News Release

Nearly 72% of Black patients with gynecologic cancer and COVID-19 were hospitalized for the virus compared with 46 percent of non-Blacks

Peer-Reviewed Publication


Among patients in New York City with gynecologic cancer and COVID-19, Black patients younger than 65 years of age were five times more likely to require hospitalization than non-Blacks in the same age group. Even though Black patients with gynecologic cancer represented only one-third of patients in this study, they accounted for 41 percent of deaths due to COVID-19 when compared with non-Black patients. These findings are published in CANCER, a peer-reviewed journal of the American Cancer Society.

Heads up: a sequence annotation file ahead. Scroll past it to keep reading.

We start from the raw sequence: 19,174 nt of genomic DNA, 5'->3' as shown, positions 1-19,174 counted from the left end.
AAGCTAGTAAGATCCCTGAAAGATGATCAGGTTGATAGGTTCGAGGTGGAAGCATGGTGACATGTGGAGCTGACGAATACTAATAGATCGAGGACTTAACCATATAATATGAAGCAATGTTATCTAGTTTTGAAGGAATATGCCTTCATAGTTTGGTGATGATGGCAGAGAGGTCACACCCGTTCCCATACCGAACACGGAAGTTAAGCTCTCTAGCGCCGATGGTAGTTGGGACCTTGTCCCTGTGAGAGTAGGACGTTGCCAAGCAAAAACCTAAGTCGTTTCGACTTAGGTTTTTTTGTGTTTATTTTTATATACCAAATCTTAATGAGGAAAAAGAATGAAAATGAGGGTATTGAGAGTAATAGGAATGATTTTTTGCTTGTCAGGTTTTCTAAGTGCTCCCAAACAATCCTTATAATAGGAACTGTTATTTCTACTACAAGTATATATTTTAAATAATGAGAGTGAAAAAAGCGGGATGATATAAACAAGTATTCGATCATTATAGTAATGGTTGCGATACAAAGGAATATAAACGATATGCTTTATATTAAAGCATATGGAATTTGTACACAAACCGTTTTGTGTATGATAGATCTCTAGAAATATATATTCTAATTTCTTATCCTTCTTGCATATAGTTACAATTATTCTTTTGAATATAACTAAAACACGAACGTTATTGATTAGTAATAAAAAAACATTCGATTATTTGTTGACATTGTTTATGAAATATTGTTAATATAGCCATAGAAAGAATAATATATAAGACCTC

In the study of 193 patients treated at eight New York City hospitals, 71.6 percent of Black patients required hospitalization, compared with 46.0 percent of non-Black patients. Of the 34 patients (17.6 percent) who died from COVID-19, 14 (41.2 percent) of the patients were Black. Investigators found that the disparities in COVID-19 severity were driven by a higher prevalence of comorbidities among Black patients rather than aspects related to cancer or its treatment.

"The underlying causes of racial disparities are multifactorial and include limited access to healthcare, social determinants of health, racism, and discrimination. The COVID-19 pandemic has only heightened these and brought awareness," said senior author Bhavana Pothuri, MD, MS, of NYU Langone Health. "It is critical we learn from this and address these longstanding differences in health outcomes among Black patients not just in gynecologic cancer, but across all disciplines."


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